Meet Our Studio Interns!

The one thing I enjoy about having interns at my studio is having lunches together. After hectic mornings of building sets, animating, writing exposure sheets or coloring in separate corners of the studio, we all come together at one table to eat, talk and laugh. These moments of getting to know my interns feel precious to me. The side effect of bonding with interns is that I feel sad when they have to move on. 

Frankelly has interned at the studio since January and today is his last day. In the video below we ask him 3 questions and his answers may give you insight on how to get an internship and what internships are all about.

Please check out Frankelly's work here:

Thank you!



Penny Stamps Distinguished Speaker Series Speech (2015)

University of Michigan Penny Stamps School of Arts and Design invited me to give a speech at their Penny Stamps Distinguished Speaker Series on October 25th, 2015 (almost a year ago!).

My speech was called "Sex, Madness and Dentists" but when I got there I saw how many young women were in the audience and felt compelled to talk about my sex in a male dominated industry and my madness in the face of triple difficulty of being an independent artist, being a woman and being bi-polar. Dentists didn't fit in those 60 minutes.

Here's the video of the speech:

Research II

When they tell you children are like angels - blank pages in books of purity and innocence that Life and Devil start to write on their dark messages in black ink around teen age - please do not believe them. Every fool who has held a newborn baby knows children scream when they want something. They scream for food, love, affection and toys. When they grow up they learn to push aside their competitors - other babies, small dogs and a-month-old kittens - to get to the desired goods.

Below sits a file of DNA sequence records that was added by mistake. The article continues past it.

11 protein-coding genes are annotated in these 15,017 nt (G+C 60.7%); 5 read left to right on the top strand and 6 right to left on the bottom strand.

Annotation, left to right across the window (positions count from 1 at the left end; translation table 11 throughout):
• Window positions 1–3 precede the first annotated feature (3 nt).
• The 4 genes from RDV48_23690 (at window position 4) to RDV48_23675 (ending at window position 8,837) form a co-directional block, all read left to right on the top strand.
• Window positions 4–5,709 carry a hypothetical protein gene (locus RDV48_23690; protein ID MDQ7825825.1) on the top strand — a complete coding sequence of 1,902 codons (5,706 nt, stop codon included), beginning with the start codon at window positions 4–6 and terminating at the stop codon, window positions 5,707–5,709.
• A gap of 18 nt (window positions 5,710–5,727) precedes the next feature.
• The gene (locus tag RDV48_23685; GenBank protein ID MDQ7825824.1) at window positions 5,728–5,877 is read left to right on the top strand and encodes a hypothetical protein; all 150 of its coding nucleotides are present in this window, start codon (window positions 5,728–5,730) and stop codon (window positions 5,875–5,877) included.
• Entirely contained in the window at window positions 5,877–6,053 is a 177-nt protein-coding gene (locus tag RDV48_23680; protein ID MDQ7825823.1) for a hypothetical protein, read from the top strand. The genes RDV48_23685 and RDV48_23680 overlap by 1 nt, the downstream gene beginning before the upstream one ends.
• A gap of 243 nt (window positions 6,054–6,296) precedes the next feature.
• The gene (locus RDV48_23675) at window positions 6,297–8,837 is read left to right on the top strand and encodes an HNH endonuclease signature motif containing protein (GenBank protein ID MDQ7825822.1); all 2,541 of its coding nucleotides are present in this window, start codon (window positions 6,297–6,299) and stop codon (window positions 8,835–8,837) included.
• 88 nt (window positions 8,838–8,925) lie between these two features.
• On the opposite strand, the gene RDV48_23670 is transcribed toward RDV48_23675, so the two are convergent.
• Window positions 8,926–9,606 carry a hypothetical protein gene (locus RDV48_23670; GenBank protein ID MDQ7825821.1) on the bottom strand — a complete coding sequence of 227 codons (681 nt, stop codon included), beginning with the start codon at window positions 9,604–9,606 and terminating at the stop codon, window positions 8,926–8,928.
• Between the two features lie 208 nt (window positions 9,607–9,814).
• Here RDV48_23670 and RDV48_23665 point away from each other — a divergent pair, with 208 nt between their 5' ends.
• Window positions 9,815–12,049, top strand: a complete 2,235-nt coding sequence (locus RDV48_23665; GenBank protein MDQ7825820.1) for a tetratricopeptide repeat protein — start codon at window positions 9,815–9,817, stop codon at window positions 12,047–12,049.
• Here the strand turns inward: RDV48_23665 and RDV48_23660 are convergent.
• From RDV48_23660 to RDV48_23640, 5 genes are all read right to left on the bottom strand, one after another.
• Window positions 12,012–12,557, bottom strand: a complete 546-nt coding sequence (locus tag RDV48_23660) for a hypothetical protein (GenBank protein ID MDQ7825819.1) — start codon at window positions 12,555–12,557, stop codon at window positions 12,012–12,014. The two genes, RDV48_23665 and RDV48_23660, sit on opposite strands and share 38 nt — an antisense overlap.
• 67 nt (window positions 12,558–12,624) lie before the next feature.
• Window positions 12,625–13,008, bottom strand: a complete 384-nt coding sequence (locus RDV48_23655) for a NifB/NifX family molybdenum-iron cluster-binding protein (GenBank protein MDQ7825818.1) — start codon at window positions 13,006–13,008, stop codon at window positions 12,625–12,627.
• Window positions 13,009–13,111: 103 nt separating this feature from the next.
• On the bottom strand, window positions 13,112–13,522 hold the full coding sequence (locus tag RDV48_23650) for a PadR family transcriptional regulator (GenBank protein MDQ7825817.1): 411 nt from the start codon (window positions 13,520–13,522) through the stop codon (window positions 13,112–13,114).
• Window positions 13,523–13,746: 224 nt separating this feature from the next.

One important thing about children you should really know -  scientists confirmed recently that besides being cry-babies babies are also racists. If you read that article you'll find out the reason why:

The idea of in-group bias is well established in behavioral science, and it has its roots long ago, in humanity’s tribal era.

From the moment they are born, children learn to distinguish between the people in their group and the outsiders. It only gets worse as children grow (until their Prefrontal Cortex develops and as adults they become aware of their bias and learn to correct it). Which brings me back to my story about school uniforms.

In Russia a school uniform for girls looked like this:

While in Latvia it looked like this, a whole class:


- Ah, - you'd say. - I see no big difference! Its just a uniform!

Well, it's easy for you to say. The eyes of 8-year olds are like those of an eagle, discerning the smallest difference from the furthest distance, anything that would give them clues to start an abuse of The Other. Have you ever tried to enter a classroom, full of 8-year-olds, dressed in the wrong uniform? On September 1st, after my return from Sakhalin to Latvia, I did just that and instantly was tagged as The Other. When the teacher asked me to introduce myself to the class, and I said ... :

- Hi, my name is Signe Baumane. My family recently moved to this town from Sakhalin...

... the 35 of my future classmates detected Russian accent in my Latvian speech which gave them permission to hate me. After 1941 Latvians considered Russians as representatives of occupying powers and harbored quiet but bitter resentments towards the privileges and entitlements the newly arrived Russians enjoyed. Of course, being a second class citizens in his/her own country no Latvian could express openly their hostility towards any Russian. But I was a perfect target - a Latvian speaking with a Russian accent. And so the bottled up resentment was unleashed on me.